|Publication number||US3288979 A|
|Publication date||Nov 29, 1966|
|Filing date||Oct 28, 1963|
|Priority date||Oct 28, 1963|
|Also published as||DE1265033B|
|Publication number||US 3288979 A, US 3288979A, US-A-3288979, US3288979 A, US3288979A|
|Inventors||Richard F Boolen, Loring E Mills|
|Original Assignee||Richard F Boolen, Loring E Mills|
|Export Citation||BiBTeX, EndNote, RefMan|
|Patent Citations (2), Referenced by (38), Classifications (15)|
|External Links: USPTO, USPTO Assignment, Espacenet|
United States Patent 3,288,979 GRAPHITE WELDING Loring E. Mills, Kennewick, and Richard F. Boolen, Richland, Wash., assignors to the United States of America as represented by the United States Atomic Energy Commission Filed Oct. 28, 1963, Ser. No. 319,622 8 Claims. (Cl. 219104) The invention relates to a novel method of welding graphite, more particularly to a method for welding graphite of high purity, known as nuclear graphite, to the same material in order to fabricate containers for fuel, fertile and control material in nuclear reactors.
Graphite has many properties favorable to its use as a containing material for nuclear reactor fuel, blanket and control elements, but progress along this line has been slowed by fabrication difiiculties. Up until the present no satisfactory way has been found of sealing containers such as tubes of graphite with the high degree of reliability needed to confine fission products, and to prevent leakage of the coolant into the interior of such containers.
The commonest method of sealing graphite is heating it to around 800 C. and introducing a carboniferous sealing material such as pitch into the joint; this method might be more accurately described as brazing rather than welding, and does not produce a seal of sufficient strength to be acceptable for reactor use. Furthermore, this method introduces impurities which are objectionable because of their unfavorable nuclear properties.
True welding of graphite to graphite has been accomplished, but only using direct current and under quite extreme conditions of temperature and pressure such as those described in United States Patent No. 2,927,879. The cost of carrying out this type of process is high, and since graphite as a cladding material has to compete with other types of material that can be fabricated at a reasonable cost, a more economical method of welding graphite will have to be found if it is to receive serious consideration for nuclear reactor use on a commercial scale.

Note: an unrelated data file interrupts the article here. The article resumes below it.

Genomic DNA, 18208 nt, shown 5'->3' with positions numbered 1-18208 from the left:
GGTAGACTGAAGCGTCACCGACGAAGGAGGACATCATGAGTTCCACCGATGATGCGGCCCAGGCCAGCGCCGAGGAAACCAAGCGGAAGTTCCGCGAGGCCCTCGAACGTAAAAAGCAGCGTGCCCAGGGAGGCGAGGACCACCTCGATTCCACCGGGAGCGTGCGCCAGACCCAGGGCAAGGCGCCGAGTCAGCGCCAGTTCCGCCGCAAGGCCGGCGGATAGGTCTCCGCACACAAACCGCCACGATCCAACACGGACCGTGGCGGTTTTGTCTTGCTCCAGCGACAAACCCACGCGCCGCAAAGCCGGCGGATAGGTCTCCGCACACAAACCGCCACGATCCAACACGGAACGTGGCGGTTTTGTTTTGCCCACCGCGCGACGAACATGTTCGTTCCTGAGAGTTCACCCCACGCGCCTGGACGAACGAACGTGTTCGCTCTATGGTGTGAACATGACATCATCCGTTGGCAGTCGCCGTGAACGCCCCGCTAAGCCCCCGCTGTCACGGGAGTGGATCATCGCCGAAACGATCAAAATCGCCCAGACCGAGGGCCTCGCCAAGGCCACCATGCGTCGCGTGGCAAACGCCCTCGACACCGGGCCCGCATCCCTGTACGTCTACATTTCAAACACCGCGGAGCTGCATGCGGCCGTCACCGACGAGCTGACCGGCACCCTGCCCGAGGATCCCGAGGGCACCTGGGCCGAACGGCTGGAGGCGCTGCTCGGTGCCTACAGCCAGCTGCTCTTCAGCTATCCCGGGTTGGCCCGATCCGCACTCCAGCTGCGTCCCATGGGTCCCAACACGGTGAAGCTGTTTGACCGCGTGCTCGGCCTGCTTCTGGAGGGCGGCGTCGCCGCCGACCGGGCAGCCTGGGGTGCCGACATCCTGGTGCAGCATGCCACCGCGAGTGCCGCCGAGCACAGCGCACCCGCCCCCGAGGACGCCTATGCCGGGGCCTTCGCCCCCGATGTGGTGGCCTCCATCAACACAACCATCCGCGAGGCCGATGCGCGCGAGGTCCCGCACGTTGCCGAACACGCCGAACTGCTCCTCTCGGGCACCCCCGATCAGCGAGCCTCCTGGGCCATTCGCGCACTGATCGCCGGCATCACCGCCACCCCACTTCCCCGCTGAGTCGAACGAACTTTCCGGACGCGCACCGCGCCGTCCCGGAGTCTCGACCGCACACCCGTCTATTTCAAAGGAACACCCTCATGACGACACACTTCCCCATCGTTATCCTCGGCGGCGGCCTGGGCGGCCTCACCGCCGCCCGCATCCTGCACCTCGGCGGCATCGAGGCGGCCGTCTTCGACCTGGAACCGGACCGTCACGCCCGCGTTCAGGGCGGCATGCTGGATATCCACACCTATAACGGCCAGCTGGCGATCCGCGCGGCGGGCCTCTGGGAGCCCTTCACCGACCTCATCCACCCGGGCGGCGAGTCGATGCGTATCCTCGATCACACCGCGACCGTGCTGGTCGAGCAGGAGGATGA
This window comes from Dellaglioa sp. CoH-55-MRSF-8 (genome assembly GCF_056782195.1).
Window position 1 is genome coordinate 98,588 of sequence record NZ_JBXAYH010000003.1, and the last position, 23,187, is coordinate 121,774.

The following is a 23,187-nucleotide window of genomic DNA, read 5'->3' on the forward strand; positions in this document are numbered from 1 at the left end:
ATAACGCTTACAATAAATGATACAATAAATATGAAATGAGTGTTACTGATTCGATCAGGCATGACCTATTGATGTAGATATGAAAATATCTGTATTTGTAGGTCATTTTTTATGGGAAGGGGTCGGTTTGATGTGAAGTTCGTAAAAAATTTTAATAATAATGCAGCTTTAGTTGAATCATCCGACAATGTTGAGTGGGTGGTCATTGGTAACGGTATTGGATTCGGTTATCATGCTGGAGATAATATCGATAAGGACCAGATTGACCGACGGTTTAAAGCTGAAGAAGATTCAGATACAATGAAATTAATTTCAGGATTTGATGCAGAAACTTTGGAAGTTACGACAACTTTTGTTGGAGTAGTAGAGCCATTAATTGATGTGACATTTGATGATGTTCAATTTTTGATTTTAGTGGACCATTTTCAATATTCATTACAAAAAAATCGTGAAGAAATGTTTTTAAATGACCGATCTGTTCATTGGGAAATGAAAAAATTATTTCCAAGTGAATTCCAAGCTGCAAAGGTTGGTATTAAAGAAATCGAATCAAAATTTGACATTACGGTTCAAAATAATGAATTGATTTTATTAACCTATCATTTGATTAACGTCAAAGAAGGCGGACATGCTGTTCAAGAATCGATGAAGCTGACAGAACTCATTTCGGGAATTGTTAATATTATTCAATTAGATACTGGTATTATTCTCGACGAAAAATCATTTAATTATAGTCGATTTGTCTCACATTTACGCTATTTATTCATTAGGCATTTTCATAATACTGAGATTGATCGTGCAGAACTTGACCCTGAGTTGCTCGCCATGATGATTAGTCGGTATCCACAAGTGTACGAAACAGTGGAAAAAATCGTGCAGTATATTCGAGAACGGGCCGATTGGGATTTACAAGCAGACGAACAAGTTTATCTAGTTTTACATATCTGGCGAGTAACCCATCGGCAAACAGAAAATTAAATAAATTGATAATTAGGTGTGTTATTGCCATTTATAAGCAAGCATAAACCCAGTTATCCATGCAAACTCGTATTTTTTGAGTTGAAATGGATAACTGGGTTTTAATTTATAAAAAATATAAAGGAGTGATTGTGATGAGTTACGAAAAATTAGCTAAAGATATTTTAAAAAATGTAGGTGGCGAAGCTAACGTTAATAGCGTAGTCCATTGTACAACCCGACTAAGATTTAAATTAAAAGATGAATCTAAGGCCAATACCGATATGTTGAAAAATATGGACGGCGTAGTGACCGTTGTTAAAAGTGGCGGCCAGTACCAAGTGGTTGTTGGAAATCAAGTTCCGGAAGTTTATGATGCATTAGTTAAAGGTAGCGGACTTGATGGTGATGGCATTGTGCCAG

It is, accordingly, the general object of the invention to provide a practical, economical method of welding graphite.
It is a more particular object to provide a practical method of welding high purity graphite to like material in order to fabricate containers for fuel, blanket and control materials to meet the standards required for use innuclear reactors.
Other objects will appear as the description proceeds.
According to the invention, graphite is welded to graphite at ambient atmospheric or even subatmospheric pressure by electrical resistance heating at certain densities simultaneously with a combination of pressures across the interface to be welded. The first of the two pressures is mechanical and the other is from an electromagnet in series with the electrical resistance heating current. The initial, or mechanical pressure, should be about 14,000 pounds per square inch and the additional pressure from the plunger of the electromagnet should be sufficient to keep the pressure constant at 15,000 pounds per square inch, which is critical for our welding process. The added pressure from the electromagnet brings the total pressure up to the critical value last mentioned, and it compensates for the reduction in contact pressure between the pieces at the joint as the interface between them becomes enlarged due to plastic deformation. If the interface is not normal to the direction of the pressures, these should be adjusted accordingly.
Using alternating current such as one of 60 cycles and a current density of from about 310,000 to about a million amperes per square inch of interface, we have been able to form graphite-to-graphite welds at the compara- 3,288,979 Patented Nov. 29, 1966 ice tively low temperature of 2500 C., which is far below the range of 4000 to 7000 C. needed for graphic welding in the previously known processes above referred to. Moreover, unlike previous methods, our method is one of brief duration, as little as 8 and not in excess of 50 milliseconds. This, combined with the low temperature, results in only minor heating of the pieces being welded an eliminates virtually all disturbance of their mechanical properties and crystal structure. At the same time, our method produces welded joints of extremely high dependability and soundness, as shown by tests including photomicrographs in which the welded areas present an extremely dense, uniform appearance, as if the material had undergone kneading by the process.